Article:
From "The Voter Update" radio show, hear Paul Carrington explain his four proposals for reforming the U.S. Supreme Court.
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Reforming the Supreme Court
Four proposals for improving the nation's highest court
By Paul Carrington
Published: May 10, 2009
DURHAM - Justice Ruth Bader Ginsburg recently hinted there might soon be an opening on the U.S. Supreme Court, setting off a flurry of speculation as to which justice might retire. As a veteran observer of the institution, I think we all should be more concerned by the fact that sitting justices are never obligated, or even encouraged, to retire, and continue to exercise great political power without regard for the disabilities of age.
The law governing our Supreme Court is in serious need of reform. The court no longer sits merely to decide cases, but has evolved into a "superlegislature." Justices regularly proclaim as constitutional law notions that have scant foundation in the text of our Constitution. And they interpret legislation to reflect their political preferences with little regard for the expressed intent of Congress.
Once nominated and confirmed, justices wield this large political power until they die or choose to leave office. In recent times, aging justices have tended to cling to power, at least until a president they approved of would choose their successors.
One reason justices are able to stay in office for decades is they have been empowered to make only those few decisions they choose to make. They now hear about 75 cases a year, compared to approximately 300 in 1925, when Congress gave them the power to choose their cases. They delegate much of their work of selecting cases to inexperienced law clerks and leave many important legal issues to lower courts not organized to resolve them. It has been suggested by another veteran observer that all justices deserve pink slips.
A very diverse group of 35 professional observers (of whom I am one) recently united in urging Congress and the Department of Justice to reconsider the law governing the court's operation. As a possible agenda for discussion, four precise law reforms were proposed, although the group was not unanimous in supporting any one.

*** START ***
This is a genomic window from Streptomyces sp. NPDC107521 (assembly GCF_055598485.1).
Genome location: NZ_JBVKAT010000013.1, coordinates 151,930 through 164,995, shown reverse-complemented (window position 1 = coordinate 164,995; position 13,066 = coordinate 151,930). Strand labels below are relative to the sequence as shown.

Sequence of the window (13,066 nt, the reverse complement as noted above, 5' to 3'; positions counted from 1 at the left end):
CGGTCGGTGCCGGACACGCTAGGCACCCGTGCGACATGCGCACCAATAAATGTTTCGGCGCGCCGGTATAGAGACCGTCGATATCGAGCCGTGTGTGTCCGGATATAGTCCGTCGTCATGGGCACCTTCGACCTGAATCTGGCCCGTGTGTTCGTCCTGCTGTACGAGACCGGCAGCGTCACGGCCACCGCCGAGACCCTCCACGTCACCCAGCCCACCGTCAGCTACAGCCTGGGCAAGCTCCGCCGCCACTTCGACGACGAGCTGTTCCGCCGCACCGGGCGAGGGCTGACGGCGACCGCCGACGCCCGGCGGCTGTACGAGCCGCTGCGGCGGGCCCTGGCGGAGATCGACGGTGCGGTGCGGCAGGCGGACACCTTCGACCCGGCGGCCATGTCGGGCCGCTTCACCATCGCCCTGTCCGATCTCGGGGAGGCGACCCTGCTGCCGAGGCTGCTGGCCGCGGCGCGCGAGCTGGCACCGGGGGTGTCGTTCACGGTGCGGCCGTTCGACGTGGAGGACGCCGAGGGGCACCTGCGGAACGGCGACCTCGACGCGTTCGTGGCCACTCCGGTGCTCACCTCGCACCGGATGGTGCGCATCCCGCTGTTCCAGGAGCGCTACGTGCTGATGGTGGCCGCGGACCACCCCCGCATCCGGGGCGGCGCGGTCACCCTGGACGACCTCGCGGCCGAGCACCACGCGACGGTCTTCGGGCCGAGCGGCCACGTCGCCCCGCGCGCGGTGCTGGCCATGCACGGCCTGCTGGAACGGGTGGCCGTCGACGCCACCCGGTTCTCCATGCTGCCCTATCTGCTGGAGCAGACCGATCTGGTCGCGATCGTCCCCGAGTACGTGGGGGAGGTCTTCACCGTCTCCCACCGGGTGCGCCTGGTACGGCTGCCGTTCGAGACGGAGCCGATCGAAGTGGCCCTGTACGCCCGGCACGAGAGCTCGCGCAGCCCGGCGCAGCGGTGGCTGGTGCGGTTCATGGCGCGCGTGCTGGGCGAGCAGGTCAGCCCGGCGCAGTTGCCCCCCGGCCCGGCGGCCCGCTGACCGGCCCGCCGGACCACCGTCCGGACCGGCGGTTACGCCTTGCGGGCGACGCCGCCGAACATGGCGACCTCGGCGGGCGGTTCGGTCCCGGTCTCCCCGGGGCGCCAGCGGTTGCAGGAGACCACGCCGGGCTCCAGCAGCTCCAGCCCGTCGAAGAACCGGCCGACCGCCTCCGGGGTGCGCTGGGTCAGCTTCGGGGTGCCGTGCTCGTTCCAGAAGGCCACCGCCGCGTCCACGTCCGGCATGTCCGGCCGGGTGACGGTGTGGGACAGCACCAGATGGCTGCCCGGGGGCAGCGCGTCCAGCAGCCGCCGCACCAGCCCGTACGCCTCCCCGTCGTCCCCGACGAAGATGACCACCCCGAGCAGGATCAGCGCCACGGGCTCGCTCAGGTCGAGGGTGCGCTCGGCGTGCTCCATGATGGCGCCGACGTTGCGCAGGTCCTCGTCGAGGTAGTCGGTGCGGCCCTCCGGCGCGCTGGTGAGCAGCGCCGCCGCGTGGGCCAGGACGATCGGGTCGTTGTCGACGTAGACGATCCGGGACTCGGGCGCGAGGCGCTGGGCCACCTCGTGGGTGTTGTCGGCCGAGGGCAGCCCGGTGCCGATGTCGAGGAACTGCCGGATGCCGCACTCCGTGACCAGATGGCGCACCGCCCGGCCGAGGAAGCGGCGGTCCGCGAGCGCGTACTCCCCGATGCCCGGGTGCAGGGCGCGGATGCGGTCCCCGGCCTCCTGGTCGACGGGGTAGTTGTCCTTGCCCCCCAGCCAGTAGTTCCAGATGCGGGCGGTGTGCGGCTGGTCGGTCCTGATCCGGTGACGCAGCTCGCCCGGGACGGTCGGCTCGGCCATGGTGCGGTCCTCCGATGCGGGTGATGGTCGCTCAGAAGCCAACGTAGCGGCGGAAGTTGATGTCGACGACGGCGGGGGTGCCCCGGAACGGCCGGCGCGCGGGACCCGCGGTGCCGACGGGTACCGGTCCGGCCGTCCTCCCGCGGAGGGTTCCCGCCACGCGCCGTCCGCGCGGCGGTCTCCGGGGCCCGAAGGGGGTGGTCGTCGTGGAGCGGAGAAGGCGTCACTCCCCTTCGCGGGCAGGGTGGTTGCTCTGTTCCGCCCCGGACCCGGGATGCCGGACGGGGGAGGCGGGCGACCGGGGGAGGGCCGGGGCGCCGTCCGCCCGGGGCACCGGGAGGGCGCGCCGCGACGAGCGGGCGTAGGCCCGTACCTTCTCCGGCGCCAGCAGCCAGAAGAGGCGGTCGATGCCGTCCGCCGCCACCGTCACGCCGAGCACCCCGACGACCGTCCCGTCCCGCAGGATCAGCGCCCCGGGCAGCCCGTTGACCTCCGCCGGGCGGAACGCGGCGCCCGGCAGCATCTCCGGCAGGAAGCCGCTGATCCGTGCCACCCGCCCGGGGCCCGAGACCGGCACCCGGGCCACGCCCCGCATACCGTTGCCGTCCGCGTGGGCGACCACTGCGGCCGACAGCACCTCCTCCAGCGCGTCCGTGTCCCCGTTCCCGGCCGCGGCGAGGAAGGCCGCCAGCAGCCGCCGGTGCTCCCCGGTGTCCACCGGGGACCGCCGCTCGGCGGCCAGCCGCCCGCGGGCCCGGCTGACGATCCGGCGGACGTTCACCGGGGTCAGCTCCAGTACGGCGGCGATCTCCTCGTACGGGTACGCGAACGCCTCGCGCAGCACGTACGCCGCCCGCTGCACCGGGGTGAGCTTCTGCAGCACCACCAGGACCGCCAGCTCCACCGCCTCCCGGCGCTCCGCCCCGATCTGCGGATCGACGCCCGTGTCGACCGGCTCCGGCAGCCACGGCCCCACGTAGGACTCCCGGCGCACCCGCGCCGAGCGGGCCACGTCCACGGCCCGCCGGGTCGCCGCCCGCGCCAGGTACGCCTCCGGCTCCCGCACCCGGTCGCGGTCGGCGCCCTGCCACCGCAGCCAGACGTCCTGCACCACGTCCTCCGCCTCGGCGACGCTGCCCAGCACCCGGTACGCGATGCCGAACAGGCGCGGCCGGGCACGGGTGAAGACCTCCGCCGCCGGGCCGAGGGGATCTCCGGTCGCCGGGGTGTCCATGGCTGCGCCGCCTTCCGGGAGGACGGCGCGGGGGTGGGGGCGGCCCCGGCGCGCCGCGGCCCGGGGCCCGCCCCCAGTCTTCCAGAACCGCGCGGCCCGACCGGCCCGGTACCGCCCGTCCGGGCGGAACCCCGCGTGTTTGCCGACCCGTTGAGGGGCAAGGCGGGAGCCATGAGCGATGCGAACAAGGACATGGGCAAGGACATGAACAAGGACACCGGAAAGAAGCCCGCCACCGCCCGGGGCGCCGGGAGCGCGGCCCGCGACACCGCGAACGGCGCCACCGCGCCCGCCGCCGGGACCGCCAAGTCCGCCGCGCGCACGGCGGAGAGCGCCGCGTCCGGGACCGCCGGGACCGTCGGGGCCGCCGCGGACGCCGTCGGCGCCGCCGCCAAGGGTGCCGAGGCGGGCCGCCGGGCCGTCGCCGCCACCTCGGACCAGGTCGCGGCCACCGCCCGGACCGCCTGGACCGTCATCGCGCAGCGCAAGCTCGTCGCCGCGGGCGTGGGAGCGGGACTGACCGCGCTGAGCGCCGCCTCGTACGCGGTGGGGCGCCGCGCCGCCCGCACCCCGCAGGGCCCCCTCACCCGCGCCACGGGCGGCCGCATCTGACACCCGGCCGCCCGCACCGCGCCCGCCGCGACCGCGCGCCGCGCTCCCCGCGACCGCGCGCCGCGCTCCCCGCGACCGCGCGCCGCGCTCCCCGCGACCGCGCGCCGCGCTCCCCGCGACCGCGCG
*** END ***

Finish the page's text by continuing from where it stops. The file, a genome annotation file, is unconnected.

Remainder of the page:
First, justices should be subject to a process resembling that in place for dealing with incapacitated judges sitting in lower federal courts. If a designated panel of senior appellate judges discerns that a justice is disabled, he or she should be given the choice of retiring at full pay or facing a public hearing on the issue. Chief Justice Rehnquist, for example, should have been given that choice when he retained power despite a disabling illness.
Second, Congress should encourage or require justices to accept senior status and reduced power after a prolonged period of service, regardless of their physical and mental health. Our Constitution affirms only that justices shall serve "during good behavior." Congress can and should define this to include timely acceptance of a more limited role. This would allow the president and Congress to appoint new justices with greater regularity and diminish, at least marginally, popular concern about the politics of nominees.
Third, because the chief justice exerts much control over the administration of all federal courts, a power that has grown substantially in the past half century, Congress should limit the service of a justice as chief to seven years. That way, the performance of that executive office is subject to a measure of accountability to the president and Senate.
Fourth, Congress should limit the complete discretion of justices in choosing their tasks. Litigants seeking the Court's attention should have their petitions reviewed by a panel of veteran federal appellate judges who would certify 100 cases each year for the Court to decide. The justices and their young law clerks would remain free to choose additional cases. This would ensure that justices carry a fair workload, diminish the influence of their politics in choosing their own agenda and assure lower courts of better guidance on many diverse legal questions that justices now elect not to consider.
Justices can be expected to oppose any ideas for limiting their discretion, and it might seem untimely to raise these issues when the president and Congress are dealing with economic meltdown, two wars, and a critical need for health care reform. But there was never a time when judicial law reform was easy; it is, famously, "no sport for the short-winded."
Speculation on judicial retirements should not distract us from the reality that justices are holding office for too long and have acquired too much discretion and political power.